"Where It is Custom"? Canon Law Question

The Church allows some practices “where it is custom”. For example, using a Sanctus candle at Low Mass, using black vestments at an OF funeral, saying the Confiteor before Communion in the TLM.

What does the Church define as “where it is custom”? Can someone go into detail and explain? Thank you.

Per the Code of Canon Law:

Can. 23 Only that custom introduced by a community of the faithful and approved by the legislator according to the norm of the following canons has the force of law.

Can. 24 §1. No custom which is contrary to divine law can obtain the force of law.
§2. A custom contrary to or beyond canon law (praeter ius canonicum) cannot obtain the force of law unless it is reasonable; a custom which is expressly reprobated in the law, however, is not reasonable.

Can. 25 No custom obtains the force of law unless it has been observed with the intention of introducing a law by a community capable at least of receiving law.

Can. 26 Unless the competent legislator has specifically approved it, a custom contrary to the canon law now in force or one beyond a canonical law (praeter legem canonicam) obtains the force of law only if it has been legitimately observed for thirty continuous and complete years. Only a centenary or immemorial custom, however, can prevail against a canonical law which contains a clause prohibiting future customs.

Can. 27 Custom is the best interpreter of laws.

Can. 28 Without prejudice to the prescript of can. 5, a contrary custom or law revokes a custom which is contrary to or beyond the law (praeter legem). Unless it makes express mention of them, however, a law does not revoke centenary or immemorial customs, nor does a universal law revoke particular customs.

That’s the boundaries thereof. I’ll poke around, I think I can find my notes from Canon Law class on what a custom is etc.

-ACEGC

You ask good questions. The question I would have on this is that since the Code went into effect in 1984, does that mean all customs recognized since 1954 or before will hold true until further notice? Seems as if it’s cheating a bit to have any custom developed since then protected.

And the Code comes to the rescue to answer your question:

Can. 5 §1. Universal or particular customs presently in force which are contrary to the prescripts of these canons and are reprobated by the canons of this Code are absolutely suppressed and are not permitted to revive in the future. Other contrary customs are also considered suppressed unless the Code expressly provides otherwise or unless they are centenary or immemorial customs which can be tolerated if, in the judgment of the ordinary, they cannot be removed due to the circumstances of places and persons.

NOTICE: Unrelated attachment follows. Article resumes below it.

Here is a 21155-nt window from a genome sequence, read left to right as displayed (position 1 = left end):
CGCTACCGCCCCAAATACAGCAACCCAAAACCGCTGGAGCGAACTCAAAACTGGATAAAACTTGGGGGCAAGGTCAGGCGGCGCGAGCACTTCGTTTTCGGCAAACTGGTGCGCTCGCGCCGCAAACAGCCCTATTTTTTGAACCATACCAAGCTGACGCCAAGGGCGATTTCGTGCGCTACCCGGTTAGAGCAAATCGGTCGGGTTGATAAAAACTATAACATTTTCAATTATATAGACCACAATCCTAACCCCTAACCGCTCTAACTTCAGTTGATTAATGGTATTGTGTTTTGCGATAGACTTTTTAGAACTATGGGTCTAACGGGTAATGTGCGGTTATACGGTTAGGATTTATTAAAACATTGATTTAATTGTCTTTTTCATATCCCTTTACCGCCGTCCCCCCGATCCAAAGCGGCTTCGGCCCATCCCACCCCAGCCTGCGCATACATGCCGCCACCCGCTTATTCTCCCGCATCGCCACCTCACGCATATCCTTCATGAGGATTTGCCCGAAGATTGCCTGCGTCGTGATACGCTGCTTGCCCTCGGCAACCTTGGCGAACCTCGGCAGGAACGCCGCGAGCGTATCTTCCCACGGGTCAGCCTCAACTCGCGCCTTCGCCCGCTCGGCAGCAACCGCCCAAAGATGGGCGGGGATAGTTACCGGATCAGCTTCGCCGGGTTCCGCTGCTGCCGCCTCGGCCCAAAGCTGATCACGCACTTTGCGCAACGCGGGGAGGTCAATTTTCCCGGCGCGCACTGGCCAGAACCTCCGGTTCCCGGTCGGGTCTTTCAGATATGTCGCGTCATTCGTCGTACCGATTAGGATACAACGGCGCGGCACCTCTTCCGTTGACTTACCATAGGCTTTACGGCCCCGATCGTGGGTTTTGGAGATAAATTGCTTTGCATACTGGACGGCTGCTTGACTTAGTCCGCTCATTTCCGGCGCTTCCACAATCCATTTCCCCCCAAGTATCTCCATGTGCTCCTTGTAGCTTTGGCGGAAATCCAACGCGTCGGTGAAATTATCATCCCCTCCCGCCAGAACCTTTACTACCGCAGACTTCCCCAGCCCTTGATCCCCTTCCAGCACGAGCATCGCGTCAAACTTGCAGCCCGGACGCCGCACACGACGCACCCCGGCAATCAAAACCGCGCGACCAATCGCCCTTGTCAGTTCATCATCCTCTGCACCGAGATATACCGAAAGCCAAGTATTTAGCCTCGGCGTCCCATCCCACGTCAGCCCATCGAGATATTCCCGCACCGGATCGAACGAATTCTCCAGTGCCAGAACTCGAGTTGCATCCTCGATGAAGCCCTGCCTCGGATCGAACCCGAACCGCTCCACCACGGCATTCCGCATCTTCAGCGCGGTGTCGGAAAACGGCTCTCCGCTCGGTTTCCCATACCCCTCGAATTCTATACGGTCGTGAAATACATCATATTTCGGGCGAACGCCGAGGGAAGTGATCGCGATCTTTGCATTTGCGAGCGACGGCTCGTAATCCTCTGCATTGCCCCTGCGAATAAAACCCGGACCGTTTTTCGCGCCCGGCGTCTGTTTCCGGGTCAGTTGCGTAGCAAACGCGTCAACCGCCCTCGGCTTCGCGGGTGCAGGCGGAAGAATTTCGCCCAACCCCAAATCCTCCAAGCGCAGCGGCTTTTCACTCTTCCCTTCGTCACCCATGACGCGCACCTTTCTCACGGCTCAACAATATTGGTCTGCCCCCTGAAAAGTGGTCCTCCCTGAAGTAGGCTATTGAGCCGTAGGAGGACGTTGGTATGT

§2. Universal or particular customs beyond the law (praeter ius) which are in force until now are preserved.

-ACEGC

This would be a “custom” that is recognized by the local Ordinary (usually meaning the Bishop of that Diocese).

I will go into detail and explain, by way of an example. In Ireland, their patron Saint’s observance (St. Patrick’s Day, celebrated on March 17) usually falls in the season of Lent. Many Catholic individuals and Parishes honor this day with a dinner of corned beef and hash. But - if the day occurs on a Friday in Lent, then celebrants have a problem, because of the beef thing on a Friday (especially in Lent).

A Bishop may recognize a significant Irish community within his Diocese (even if it is not in Ireland) and dispense the usual Friday abstinence to permit the “customary” Irish meal in honor of St. Patrick’s Day. This happened in my own (Arch)Diocese, where our (Arch)Bishop dispensed the “Friday Obligation” on a St. Patrick’s Day that occurred on a Friday in Lent. Technically, we could eat burgers at Wendy’s on that day, but we could also attend one of the many “corned beef and hash dinners” that many Parishes host each year.

So, speaking hypothetically, if an FSSP priest in the United States wanted to use a Sanctus candle at Low Mass, could he? Would he need permission in order to use it?

If the Sanctus candle was part of the rubrics in effect in 1962, then Summorum Pontificum would indicate that yes, it would be used. I don’t think it’s a matter of custom in that case so much as it is the law as in force now (per that motu proprio and what it allows for).

-ACEGC

Actually, SP does not mention anything about the Sanctus candle. It’s use was made optional in 1960, as it was technically required at Low Mass, but no priest followed the rubrics, even in Rome, so the Holy See made it optional, and permitted it “where it is custom”.

The 1962 Missal makes no mention of the Sanctus candle. But, it is mentioned in Pope John XXIII’s Code of Rubrics.

Does this mean it’s not allowed at all?

If the Code of Rubrics of John XXIII was what was in force in 1962, then per the provisions of Summorum Pontificum, that’s what you do.

-ACEGC

So, since it may be used, the “custom” part is irrelevant? So could a priest use the Sanctus candle at Low Mass freely?

Yes. In this case, there is already an allowance made by the document SP, that whatever was in force in 1962 is allowed to be used now, so the question of custom becomes moot. And generally, custom refers to something more localized, whereas, as I understand it, the use of the Sanctus candle at Low Mass, by more recent centuries had become a standard usage.

-ACEGC

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